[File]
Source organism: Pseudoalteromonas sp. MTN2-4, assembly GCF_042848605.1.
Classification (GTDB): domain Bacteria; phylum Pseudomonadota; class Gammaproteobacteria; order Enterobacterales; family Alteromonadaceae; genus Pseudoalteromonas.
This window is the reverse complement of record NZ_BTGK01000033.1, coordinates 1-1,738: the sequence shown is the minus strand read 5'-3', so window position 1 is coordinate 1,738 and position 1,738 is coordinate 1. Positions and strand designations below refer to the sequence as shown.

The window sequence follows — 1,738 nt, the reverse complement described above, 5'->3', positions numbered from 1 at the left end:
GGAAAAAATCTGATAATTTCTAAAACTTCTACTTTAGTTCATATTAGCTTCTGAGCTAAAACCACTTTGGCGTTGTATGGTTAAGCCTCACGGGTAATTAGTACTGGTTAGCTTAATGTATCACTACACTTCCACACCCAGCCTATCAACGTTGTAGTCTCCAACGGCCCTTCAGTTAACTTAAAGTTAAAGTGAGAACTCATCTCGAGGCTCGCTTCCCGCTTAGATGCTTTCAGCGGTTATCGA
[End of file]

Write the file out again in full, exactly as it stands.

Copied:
Source organism: Pseudoalteromonas sp. MTN2-4, assembly GCF_042848605.1.
Classification (GTDB): domain Bacteria; phylum Pseudomonadota; class Gammaproteobacteria; order Enterobacterales; family Alteromonadaceae; genus Pseudoalteromonas.
This window is the reverse complement of record NZ_BTGK01000033.1, coordinates 1-1,738: the sequence shown is the minus strand read 5'-3', so window position 1 is coordinate 1,738 and position 1,738 is coordinate 1. Positions and strand designations below refer to the sequence as shown.

The window sequence follows — 1,738 nt, the reverse complement described above, 5'->3', positions numbered from 1 at the left end:
GGAAAAAATCTGATAATTTCTAAAACTTCTACTTTAGTTCATATTAGCTTCTGAGCTAAAACCACTTTGGCGTTGTATGGTTAAGCCTCACGGGTAATTAGTACTGGTTAGCTTAATGTATCACTACACTTCCACACCCAGCCTATCAACGTTGTAGTCTCCAACGGCCCTTCAGTTAACTTAAAGTTAAAGTGAGAACTCATCTCGAGGCTCGCTTCCCGCTTAGATGCTTTCAGCGGTTATCGA